What is your credit score and why does it matter?
21 December 2017 - 13:41, by , in Uncategorized, Comments off

 

Your credit score is a number between 0 and 1,200, based on your financial habits. Anything above 700 is considered good, with over 800 being ideal, anything under 600 is considered bad. They have been created using years of data patterns to help lenders lend to borrowers who are less likely to default. The higher your credit score, the more likely you are to get a great loan and be offered credit. The lower your credit score, the harder it is to secure a loan of any sort and the fewer options you have in terms of features, benefits and interest rates in a home loan.

Each bank’s own scoring system is a closely held secret; it’s not known to mortgage brokers, bank managers, or even credit assessors. However, you can check your credit score and credit file online for free.

  1. Equifax Australia (formerly known as Veda):  Equifax.com.au  Phone: 1300 762 207
  2. Dun & Bradstreet: CheckYourCredit.com.au Phone: 1300 734 806
  3. Experian: Experian Credit Services Phone: 1300 783 684

What affects a credit score?

Each bank has it’s own credit score categories, common elements are as follows:

Loan inquiries
Every loan inquiry, application for credit or similar you make shows up on your credit file and impacts your credit score. Lenders can see an inquiry was made but that cannot see if it was accepted or rejected. As such, multiple applications for credit cards, home loans or any other credit can impact your score negatively.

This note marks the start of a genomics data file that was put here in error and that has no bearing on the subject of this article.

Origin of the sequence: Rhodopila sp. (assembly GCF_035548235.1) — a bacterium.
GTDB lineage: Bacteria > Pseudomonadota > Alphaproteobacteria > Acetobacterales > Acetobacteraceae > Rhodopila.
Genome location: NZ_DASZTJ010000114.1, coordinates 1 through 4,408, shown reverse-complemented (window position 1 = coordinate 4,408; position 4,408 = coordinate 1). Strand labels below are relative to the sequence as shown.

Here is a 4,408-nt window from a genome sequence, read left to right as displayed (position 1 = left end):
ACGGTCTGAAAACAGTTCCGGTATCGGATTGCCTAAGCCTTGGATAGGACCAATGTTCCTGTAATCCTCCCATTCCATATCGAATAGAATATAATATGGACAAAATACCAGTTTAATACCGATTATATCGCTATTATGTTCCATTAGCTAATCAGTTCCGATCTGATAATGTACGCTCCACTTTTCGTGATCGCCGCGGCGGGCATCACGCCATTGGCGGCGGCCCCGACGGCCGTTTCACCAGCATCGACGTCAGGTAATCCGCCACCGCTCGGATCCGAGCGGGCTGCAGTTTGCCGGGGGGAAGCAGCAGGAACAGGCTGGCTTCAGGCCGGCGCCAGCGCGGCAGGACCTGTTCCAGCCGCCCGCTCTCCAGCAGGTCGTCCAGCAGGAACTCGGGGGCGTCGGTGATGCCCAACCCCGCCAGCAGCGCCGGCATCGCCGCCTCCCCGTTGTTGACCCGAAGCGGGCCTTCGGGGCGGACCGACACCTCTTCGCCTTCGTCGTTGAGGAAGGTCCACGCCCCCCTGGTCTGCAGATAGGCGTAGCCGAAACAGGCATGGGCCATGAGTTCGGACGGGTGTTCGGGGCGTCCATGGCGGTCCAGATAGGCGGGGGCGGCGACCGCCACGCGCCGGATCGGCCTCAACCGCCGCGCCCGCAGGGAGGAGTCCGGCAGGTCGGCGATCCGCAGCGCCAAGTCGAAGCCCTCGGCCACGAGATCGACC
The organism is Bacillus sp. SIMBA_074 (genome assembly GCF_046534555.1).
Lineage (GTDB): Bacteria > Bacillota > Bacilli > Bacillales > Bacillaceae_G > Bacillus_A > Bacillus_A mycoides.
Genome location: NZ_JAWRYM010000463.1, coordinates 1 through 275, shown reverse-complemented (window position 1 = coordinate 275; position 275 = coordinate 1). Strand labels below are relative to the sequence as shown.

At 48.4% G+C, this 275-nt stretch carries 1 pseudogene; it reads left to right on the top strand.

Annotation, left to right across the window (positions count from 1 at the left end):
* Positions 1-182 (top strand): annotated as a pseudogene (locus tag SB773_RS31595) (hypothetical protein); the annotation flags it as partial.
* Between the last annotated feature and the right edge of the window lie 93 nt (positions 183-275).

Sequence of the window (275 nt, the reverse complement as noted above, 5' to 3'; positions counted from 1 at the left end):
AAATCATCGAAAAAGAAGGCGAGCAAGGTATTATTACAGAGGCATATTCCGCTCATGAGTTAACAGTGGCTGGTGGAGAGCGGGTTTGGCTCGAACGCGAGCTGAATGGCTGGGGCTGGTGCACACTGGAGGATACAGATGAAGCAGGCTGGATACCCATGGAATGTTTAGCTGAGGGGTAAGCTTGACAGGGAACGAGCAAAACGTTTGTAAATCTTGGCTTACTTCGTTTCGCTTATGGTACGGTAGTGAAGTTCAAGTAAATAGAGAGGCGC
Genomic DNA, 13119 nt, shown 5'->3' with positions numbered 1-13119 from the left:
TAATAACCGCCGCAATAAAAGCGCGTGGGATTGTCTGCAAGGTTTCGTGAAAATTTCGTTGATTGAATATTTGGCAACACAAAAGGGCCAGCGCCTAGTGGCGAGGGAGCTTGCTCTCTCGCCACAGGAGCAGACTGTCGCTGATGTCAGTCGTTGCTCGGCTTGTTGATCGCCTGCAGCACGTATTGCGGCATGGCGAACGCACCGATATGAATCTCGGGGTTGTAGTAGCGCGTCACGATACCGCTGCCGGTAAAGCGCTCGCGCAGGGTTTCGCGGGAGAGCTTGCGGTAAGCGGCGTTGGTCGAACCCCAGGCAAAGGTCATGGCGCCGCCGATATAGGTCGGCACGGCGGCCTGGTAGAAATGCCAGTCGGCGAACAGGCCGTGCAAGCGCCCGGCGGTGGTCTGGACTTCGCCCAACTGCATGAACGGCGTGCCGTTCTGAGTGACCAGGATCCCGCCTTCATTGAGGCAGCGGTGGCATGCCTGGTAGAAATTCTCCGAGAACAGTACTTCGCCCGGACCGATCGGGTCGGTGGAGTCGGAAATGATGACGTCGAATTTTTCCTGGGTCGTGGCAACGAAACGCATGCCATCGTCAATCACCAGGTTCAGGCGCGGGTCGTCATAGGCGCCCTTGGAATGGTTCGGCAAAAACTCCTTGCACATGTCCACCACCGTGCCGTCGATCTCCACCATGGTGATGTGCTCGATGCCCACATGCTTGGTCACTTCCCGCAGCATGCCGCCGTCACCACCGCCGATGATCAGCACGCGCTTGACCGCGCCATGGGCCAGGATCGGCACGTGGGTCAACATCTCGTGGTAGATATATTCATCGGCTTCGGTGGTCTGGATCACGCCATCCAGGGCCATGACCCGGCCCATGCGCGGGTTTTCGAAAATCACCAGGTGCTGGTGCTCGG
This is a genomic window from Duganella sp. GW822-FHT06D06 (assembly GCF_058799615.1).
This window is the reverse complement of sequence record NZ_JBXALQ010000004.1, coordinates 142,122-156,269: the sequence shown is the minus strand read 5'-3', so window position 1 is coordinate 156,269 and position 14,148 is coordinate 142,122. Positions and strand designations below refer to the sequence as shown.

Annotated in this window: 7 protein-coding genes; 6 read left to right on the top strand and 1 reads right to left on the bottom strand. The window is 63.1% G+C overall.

Defaults
Defaults, where you did not repay debt or didn’t pay a bill can affect your score significantly, but there is no way of knowing by how much.

Net asset position
Your age, income and net assets impact your score and ability to get credit. For example, if you are older with a high income, but no assets it will be harder for you to get a loan.

Your job
How long you have been at your job and your income impact on your score. Being in your job for a while is a positive thing when it comes to credit scores.

Your address
How long you’ve been where you currently live will impact your score. The longer you’ve been at one address the better it is for your score. Moving around a lot can negatively impact your score.

All financial transactions
All the bills you pay and whether you pay them on time, any contracts such as mobile phones, credit cards, personal loans, home loans, all debt, assets and income impact your credit score. The more positive your finances are such as paying all bills on time, increasing your net worth, your assets and income all have a positive effect on your credit score. Negative financial issues such as not paying bills on time, too many credit applications, defaulting on loans and not having a steady home or job negatively impact on your credit score.

Why does your credit score matter?

Your credit score will help lenders determine if they should lend money to you or not, what interest rate to give you and which loans you are eligible for. Higher credit scores get lower interest rates and more features and benefits on loans. Lower credit scores have fewer options, higher interest rates and are more likely to get rejected which will lower their score further.

What can you do?

  • Know your credit score and check your file for any defaults or issues.
  • Get them sorted as quickly as possible.Pay all your bills on time.
  • If you are close to defaulting on a loan, talk to the loan provider first and see if they can pause payments or if they have a financial hardship team. There are options to help before you default and these options don’t go on your file.
  • Fill out all applications accurately and completely. When you apply for a home loan or any other credit, make sure you complete every section. For example, if you have $200,000 in superannuation but forgot to complete that section on the application, the lender will view that as you have no superannuation and it impacts your chances of getting the loan.

 

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